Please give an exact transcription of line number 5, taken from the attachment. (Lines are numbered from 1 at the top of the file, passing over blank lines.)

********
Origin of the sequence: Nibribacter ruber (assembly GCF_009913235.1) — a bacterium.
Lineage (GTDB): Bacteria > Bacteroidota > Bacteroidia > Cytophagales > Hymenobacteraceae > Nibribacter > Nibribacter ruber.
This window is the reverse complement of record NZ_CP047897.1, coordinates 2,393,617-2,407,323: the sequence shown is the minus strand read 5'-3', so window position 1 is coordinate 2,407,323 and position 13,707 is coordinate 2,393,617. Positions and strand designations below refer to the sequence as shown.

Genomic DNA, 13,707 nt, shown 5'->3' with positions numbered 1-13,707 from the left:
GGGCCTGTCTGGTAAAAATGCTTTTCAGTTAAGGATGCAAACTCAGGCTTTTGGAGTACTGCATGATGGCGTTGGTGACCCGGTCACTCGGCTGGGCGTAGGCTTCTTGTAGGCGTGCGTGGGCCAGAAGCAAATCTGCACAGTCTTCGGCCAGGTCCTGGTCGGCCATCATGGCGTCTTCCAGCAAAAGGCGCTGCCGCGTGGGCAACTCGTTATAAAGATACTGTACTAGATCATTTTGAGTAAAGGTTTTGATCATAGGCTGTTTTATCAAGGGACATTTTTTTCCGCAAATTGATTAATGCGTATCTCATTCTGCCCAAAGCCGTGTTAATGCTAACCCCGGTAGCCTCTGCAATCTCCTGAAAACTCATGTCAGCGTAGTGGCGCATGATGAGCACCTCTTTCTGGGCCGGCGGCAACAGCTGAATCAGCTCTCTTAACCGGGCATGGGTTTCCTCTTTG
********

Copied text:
GGGCCTGTCTGGTAAAAATGCTTTTCAGTTAAGGATGCAAACTCAGGCTTTTGGAGTACTGCATGATGGCGTTGGTGACCCGGTCACTCGGCTGGGCGTAGGCTTCTTGTAGGCGTGCGTGGGCCAGAAGCAAATCTGCACAGTCTTCGGCCAGGTCCTGGTCGGCCATCATGGCGTCTTCCAGCAAAAGGCGCTGCCGCGTGGGCAACTCGTTATAAAGATACTGTACTAGATCATTTTGAGTAAAGGTTTTGATCATAGGCTGTTTTATCAAGGGACATTTTTTTCCGCAAATTGATTAATGCGTATCTCATTCTGCCCAAAGCCGTGTTAATGCTAACCCCGGTAGCCTCTGCAATCTCCTGAAAACTCATGTCAGCGTAGTGGCGCATGATGAGCACCTCTTTCTGGGCCGGCGGCAACAGCTGAATCAGCTCTCTTAACCGGGCATGGGTTTCCTCTTTG